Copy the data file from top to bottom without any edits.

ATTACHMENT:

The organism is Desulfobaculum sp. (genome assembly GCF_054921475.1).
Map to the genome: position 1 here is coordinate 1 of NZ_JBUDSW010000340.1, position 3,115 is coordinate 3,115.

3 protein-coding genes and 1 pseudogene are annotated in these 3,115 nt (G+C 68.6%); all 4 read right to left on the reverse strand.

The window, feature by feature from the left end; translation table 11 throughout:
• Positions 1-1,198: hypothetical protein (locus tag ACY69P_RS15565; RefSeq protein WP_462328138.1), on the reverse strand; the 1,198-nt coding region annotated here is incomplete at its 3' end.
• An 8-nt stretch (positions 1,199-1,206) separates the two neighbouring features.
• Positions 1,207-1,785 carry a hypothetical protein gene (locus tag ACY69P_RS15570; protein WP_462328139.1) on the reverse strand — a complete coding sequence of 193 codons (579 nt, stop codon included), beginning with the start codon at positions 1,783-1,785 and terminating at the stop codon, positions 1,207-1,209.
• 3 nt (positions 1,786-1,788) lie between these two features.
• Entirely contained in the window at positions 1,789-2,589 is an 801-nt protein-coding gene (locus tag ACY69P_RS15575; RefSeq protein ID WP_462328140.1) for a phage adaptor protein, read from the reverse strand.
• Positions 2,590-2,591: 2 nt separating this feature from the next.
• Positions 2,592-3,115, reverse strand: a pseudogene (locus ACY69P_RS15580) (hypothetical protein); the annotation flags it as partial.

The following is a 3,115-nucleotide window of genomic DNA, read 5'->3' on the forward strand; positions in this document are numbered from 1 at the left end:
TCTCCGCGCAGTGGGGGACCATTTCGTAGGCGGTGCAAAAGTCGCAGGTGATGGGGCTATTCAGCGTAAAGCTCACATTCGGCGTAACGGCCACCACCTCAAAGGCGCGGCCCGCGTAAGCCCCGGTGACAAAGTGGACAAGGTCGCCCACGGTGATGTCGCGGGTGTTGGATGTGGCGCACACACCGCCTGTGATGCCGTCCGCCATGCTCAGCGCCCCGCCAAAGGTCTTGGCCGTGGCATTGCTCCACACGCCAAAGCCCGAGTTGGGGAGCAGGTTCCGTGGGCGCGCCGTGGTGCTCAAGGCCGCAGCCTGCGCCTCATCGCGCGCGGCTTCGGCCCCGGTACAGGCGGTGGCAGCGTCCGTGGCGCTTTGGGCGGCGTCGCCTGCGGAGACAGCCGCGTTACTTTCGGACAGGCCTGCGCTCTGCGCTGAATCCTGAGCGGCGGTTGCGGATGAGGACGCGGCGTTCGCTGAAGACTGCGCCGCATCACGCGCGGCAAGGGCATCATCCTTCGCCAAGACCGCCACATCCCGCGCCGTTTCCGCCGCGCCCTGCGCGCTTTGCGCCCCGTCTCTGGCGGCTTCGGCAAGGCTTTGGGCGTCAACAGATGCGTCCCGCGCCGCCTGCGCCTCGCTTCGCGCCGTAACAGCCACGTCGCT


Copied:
The organism is Desulfobaculum sp. (genome assembly GCF_054921475.1).
Map to the genome: position 1 here is coordinate 1 of NZ_JBUDSW010000340.1, position 3,115 is coordinate 3,115.

3 protein-coding genes and 1 pseudogene are annotated in these 3,115 nt (G+C 68.6%); all 4 read right to left on the reverse strand.

The window, feature by feature from the left end; translation table 11 throughout:
• Positions 1-1,198: hypothetical protein (locus tag ACY69P_RS15565; RefSeq protein WP_462328138.1), on the reverse strand; the 1,198-nt coding region annotated here is incomplete at its 3' end.
• An 8-nt stretch (positions 1,199-1,206) separates the two neighbouring features.
• Positions 1,207-1,785 carry a hypothetical protein gene (locus tag ACY69P_RS15570; protein WP_462328139.1) on the reverse strand — a complete coding sequence of 193 codons (579 nt, stop codon included), beginning with the start codon at positions 1,783-1,785 and terminating at the stop codon, positions 1,207-1,209.
• 3 nt (positions 1,786-1,788) lie between these two features.
• Entirely contained in the window at positions 1,789-2,589 is an 801-nt protein-coding gene (locus tag ACY69P_RS15575; RefSeq protein ID WP_462328140.1) for a phage adaptor protein, read from the reverse strand.
• Positions 2,590-2,591: 2 nt separating this feature from the next.
• Positions 2,592-3,115, reverse strand: a pseudogene (locus ACY69P_RS15580) (hypothetical protein); the annotation flags it as partial.

The following is a 3,115-nucleotide window of genomic DNA, read 5'->3' on the forward strand; positions in this document are numbered from 1 at the left end:
TCTCCGCGCAGTGGGGGACCATTTCGTAGGCGGTGCAAAAGTCGCAGGTGATGGGGCTATTCAGCGTAAAGCTCACATTCGGCGTAACGGCCACCACCTCAAAGGCGCGGCCCGCGTAAGCCCCGGTGACAAAGTGGACAAGGTCGCCCACGGTGATGTCGCGGGTGTTGGATGTGGCGCACACACCGCCTGTGATGCCGTCCGCCATGCTCAGCGCCCCGCCAAAGGTCTTGGCCGTGGCATTGCTCCACACGCCAAAGCCCGAGTTGGGGAGCAGGTTCCGTGGGCGCGCCGTGGTGCTCAAGGCCGCAGCCTGCGCCTCATCGCGCGCGGCTTCGGCCCCGGTACAGGCGGTGGCAGCGTCCGTGGCGCTTTGGGCGGCGTCGCCTGCGGAGACAGCCGCGTTACTTTCGGACAGGCCTGCGCTCTGCGCTGAATCCTGAGCGGCGGTTGCGGATGAGGACGCGGCGTTCGCTGAAGACTGCGCCGCATCACGCGCGGCAAGGGCATCATCCTTCGCCAAGACCGCCACATCCCGCGCCGTTTCCGCCGCGCCCTGCGCGCTTTGCGCCCCGTCTCTGGCGGCTTCGGCAAGGCTTTGGGCGTCAACAGATGCGTCCCGCGCCGCCTGCGCCTCGCTTCGCGCCGTAACAGCCACGTCGCT